1. Take every friendship at face value. Don’t overthink it, make assumptions, have unrealistic or idealistic expectations, or make any judgements at all. Try to take the friendship as it comes and use mindfulness or grounding techniques to manage anxiety.
  2. Friendships are fluid and changing. There is no such thing as a ‘best friend’ or ‘forever friendship’, however amazing that would be. Enjoy the relationship when you can but don’t have any expectations that it will last forever. Practise ‘beginner’s mind’ (seeing every experience as the first time you’ve experienced it, without any preconceptions or judgements) and don’t overthink it.
  3. People change and that’s part of life. If a friendship ends, it might not have anything to do with you whatsoever- the other person might have changed or moved on and THAT’S OK. Growth is part of life and people move on at different rates. That doesn’t make it any painful, but taking away the guilt or self-criticism will help you move on from it a lot more easily.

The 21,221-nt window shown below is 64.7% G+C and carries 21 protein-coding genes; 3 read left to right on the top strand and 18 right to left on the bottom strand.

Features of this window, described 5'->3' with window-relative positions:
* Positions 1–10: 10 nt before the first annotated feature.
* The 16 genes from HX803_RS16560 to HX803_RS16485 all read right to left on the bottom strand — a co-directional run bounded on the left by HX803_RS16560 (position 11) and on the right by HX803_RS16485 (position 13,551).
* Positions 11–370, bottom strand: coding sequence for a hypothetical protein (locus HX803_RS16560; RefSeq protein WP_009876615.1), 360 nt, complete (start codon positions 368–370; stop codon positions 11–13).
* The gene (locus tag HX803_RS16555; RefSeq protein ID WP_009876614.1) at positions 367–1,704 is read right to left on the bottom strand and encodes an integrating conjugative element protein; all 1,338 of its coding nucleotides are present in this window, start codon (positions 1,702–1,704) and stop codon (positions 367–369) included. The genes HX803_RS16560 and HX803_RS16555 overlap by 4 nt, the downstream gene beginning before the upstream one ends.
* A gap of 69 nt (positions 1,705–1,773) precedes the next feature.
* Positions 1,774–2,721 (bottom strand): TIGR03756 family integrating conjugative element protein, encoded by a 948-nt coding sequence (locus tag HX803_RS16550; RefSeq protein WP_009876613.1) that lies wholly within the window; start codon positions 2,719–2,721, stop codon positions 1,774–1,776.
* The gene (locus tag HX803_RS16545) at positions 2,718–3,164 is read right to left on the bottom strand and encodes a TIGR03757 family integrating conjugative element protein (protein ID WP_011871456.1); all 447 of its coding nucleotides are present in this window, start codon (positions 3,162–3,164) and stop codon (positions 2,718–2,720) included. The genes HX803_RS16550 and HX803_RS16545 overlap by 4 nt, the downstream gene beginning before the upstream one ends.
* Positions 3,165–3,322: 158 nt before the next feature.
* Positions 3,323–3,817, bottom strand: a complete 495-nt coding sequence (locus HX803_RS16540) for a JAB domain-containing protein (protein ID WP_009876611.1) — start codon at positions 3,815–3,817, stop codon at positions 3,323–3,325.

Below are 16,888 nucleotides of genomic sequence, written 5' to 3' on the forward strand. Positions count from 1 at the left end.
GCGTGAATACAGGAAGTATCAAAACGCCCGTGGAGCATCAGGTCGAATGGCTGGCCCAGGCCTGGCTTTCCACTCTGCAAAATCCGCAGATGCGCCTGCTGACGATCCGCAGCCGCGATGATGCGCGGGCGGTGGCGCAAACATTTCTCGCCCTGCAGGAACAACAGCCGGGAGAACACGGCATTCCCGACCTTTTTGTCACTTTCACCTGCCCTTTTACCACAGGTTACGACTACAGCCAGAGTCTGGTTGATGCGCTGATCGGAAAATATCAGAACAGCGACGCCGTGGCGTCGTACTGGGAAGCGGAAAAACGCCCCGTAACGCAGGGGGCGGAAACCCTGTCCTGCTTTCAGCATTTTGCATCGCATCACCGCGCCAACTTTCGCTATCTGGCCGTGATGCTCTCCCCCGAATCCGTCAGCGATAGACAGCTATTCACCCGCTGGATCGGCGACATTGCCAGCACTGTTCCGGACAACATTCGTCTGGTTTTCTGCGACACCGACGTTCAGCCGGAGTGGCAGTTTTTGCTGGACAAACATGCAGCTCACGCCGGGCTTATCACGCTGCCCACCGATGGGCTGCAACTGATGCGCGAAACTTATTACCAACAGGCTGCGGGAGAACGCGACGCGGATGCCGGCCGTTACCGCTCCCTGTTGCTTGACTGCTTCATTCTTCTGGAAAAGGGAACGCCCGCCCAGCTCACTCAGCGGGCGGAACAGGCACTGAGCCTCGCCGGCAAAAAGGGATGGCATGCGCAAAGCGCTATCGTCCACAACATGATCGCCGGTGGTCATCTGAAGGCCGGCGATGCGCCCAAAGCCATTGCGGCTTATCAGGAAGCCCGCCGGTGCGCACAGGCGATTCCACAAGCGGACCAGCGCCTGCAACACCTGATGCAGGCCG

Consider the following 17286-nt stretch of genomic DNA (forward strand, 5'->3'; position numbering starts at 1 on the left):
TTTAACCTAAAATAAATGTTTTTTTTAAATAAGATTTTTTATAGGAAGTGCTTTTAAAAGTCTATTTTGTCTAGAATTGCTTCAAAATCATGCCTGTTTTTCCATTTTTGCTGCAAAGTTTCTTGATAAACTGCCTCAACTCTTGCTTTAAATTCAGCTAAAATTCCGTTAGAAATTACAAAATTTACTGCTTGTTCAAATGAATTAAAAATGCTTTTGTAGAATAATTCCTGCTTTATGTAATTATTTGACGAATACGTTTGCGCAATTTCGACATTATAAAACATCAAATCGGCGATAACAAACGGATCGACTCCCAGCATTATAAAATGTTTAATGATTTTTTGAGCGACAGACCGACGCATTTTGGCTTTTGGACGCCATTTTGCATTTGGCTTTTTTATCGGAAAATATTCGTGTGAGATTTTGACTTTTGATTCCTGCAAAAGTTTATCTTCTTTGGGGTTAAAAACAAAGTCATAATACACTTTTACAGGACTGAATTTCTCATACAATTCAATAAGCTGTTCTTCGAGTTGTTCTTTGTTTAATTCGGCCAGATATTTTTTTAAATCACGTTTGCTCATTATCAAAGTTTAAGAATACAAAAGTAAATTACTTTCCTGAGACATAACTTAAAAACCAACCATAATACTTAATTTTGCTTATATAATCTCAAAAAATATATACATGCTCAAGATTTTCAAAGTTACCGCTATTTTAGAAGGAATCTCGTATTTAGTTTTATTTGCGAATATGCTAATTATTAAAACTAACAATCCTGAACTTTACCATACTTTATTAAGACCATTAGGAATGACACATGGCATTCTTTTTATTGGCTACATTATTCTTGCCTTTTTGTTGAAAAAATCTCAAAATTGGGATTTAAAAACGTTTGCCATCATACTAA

4. Be open with people. Honesty and openness in relationships is the most important part of a healthy relationship and will reduce anxiety more than almost anything else. Anxiety and particularly paranoia come from uncertainty and thrive in self-doubt or assumptions. If you’ve got a gut reaction to something- check it out. Don’t let it spiral into full-on paranoia or depression because then everything’s skewed through a fog of thoughts and judgements and you’re likely to damage the relationship without realising it. Sounds cliched but if the other person’s worth being friends with, they’ll be honest with you.